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Complexity Unfathomable

In my most-recent column for AIER I ponder the unseen – indeed, the unfathomable – complexity of modern economic orders. This complexity is lost on most people because they mistake the words, graphs, and statistics used to describe modern economic reality for that economic reality itself. A slice:

Leonard Read’s “I, Pencil” is the best-known attempt to convey the vital insight that economies are far more complex than they appear to the naked eye. “I, Pencil” reveals that behind even an item as seemingly simple as a pencil there teem untold numbers of specialized workers, from around the world, who are, without knowing it, cooperating with each other to make possible an abundance of pencils. Yet judging from the incessant stream of naïve proposals that issue forth from the commentariat and politicians, very few people understand just how complex the economy actually is. The assumption seems to be that the economy is no more complex than are the words, graphs, and columns of data that are commonly used to describe it.

This assumption is wildly mistaken. It’s the equivalent of assuming that anyone can play quarterback in American football at an elite level merely by observing with the naked eye the play of New Orleans Saints’ star quarterback Drew Brees.

There are indeed a small number of things that can be learned about quarterbacking by observing an all-time great such as Brees. How many steps, on average, does he take back from the line of scrimmage after receiving the snap from center? What kind of physical condition is he in: lean, or bulked-up muscular? Does Brees throw overhead or side-armed?

Observing Brees’s play isn’t utterly without value to anyone who aspires to play well at that position. But the overwhelming majority of conscious actions, reflexive movements, thoughts, split-second decisions, knowledge, and ‘feel’ that Brees performs and relies upon to play quarterback well are unobservable and unmeasurable.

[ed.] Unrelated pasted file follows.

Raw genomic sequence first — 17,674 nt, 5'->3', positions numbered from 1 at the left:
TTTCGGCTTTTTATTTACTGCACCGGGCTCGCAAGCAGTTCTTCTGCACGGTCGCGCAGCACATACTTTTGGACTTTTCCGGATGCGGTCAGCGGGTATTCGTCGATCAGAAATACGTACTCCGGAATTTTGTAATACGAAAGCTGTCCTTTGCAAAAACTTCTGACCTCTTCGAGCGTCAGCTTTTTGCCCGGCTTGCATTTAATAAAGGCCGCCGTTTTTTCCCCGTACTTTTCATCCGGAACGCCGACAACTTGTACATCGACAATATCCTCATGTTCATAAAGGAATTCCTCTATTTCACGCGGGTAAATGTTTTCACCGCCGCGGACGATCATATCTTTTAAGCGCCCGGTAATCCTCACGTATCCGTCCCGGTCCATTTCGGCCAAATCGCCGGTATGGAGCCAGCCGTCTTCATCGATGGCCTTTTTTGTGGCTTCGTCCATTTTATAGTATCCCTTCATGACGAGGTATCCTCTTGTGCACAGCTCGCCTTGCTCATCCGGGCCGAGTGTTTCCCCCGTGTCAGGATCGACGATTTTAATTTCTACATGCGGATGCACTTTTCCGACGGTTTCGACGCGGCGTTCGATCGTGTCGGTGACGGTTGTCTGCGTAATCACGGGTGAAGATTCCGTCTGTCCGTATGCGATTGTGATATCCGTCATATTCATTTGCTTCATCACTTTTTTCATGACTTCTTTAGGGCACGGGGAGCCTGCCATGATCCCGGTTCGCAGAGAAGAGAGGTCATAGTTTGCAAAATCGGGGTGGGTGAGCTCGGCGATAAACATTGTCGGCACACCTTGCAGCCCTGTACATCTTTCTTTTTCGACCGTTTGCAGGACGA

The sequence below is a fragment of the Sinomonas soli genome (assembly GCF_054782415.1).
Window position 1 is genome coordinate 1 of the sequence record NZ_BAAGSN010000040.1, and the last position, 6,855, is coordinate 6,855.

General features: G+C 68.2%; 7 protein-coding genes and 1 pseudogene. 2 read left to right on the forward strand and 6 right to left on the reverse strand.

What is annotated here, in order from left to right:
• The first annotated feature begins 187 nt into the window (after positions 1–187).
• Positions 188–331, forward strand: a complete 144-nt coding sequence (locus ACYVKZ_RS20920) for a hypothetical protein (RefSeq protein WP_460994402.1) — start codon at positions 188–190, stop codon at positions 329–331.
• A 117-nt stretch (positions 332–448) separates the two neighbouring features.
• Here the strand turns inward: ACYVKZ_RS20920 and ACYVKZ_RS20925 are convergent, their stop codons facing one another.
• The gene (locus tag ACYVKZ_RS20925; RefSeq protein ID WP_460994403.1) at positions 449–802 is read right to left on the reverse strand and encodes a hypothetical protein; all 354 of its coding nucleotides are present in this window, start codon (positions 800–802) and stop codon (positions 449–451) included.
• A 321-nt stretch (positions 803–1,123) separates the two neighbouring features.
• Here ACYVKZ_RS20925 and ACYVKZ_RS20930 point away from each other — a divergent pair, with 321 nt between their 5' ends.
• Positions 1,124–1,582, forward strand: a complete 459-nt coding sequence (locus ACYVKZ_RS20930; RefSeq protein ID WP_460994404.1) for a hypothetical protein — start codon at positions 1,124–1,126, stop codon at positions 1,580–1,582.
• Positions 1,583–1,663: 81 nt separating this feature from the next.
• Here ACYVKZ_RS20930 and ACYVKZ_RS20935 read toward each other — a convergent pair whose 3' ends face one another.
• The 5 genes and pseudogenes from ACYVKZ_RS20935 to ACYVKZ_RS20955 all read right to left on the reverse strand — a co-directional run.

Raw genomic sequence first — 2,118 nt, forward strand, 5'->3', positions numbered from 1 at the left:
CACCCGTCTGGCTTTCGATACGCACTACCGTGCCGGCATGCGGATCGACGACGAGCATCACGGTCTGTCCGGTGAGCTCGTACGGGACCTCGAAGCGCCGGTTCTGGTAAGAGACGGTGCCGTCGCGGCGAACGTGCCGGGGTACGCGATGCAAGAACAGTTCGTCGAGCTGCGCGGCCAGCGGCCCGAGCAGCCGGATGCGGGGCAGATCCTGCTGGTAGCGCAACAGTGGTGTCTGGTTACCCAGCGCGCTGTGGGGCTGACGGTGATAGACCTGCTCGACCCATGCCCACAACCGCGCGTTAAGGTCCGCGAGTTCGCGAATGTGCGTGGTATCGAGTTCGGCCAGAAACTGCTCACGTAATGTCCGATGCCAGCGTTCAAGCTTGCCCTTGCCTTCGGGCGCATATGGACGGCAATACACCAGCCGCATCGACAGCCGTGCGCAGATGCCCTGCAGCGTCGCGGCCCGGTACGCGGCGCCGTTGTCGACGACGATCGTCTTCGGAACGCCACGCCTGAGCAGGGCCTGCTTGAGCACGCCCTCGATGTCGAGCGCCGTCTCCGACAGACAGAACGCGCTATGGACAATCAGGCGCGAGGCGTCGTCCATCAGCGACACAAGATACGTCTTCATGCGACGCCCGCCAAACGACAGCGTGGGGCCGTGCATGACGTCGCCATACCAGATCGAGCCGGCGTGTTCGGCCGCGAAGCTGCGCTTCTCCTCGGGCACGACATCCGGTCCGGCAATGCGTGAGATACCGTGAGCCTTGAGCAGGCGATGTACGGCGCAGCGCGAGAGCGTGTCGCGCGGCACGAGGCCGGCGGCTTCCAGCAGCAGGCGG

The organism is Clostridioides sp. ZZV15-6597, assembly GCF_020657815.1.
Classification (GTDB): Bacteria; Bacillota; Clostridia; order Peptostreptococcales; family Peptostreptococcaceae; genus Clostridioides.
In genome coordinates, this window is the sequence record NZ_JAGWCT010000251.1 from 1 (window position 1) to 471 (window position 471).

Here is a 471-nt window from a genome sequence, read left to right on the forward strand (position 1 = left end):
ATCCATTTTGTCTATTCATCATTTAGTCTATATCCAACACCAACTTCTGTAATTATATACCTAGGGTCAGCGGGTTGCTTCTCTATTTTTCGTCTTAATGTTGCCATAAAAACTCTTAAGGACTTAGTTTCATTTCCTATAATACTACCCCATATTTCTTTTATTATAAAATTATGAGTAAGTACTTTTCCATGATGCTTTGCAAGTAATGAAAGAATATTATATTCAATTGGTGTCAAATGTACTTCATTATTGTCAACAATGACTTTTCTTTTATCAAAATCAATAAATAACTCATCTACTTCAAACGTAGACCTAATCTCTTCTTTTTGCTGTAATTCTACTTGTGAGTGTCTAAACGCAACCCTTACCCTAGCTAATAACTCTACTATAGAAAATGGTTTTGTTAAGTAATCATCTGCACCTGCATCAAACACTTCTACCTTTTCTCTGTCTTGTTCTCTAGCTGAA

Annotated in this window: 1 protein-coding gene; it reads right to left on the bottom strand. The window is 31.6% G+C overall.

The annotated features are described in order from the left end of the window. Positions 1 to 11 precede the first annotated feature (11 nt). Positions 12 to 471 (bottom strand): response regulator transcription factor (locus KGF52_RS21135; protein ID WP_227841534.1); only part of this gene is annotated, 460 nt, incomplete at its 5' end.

Indeed, Brees himself is unaware of many of the facts that contribute to his skillful play. For example, he surely knows nothing of the particular genetic code that determined the precise arrangement of the muscles and ligaments in his throwing arm – an arrangement that, were it just slightly different, might prevent him from succeeding as a quarterback.

Behind what is seen in Brees’s play teem an immeasurable amount of relevant, factual details all of which contribute to his success yet none of which is visible to the naked eye, and very little of which is accessible to third parties even with close diagnoses and high-tech statistics.

If only implicitly, everyone understands the above-stated reality about Drew Brees and other successful athletes. No one would propose that careful observation and measurement of Brees’s play could result in a written set of rules and instructions that when articulated to a careful reader thereby enable that reader to play quarterback at any skill level, and much less at the high level routinely achieved by Brees.

And yet an even more ridiculous supposition about the economy is regularly made by pundits, professors, and politicians. They suppose that through statistics and theorizing they can learn enough about how the details of how the economy actually works in order to enable government to mimic the economy, but in ways that rid it of real or imagined ‘imperfections.’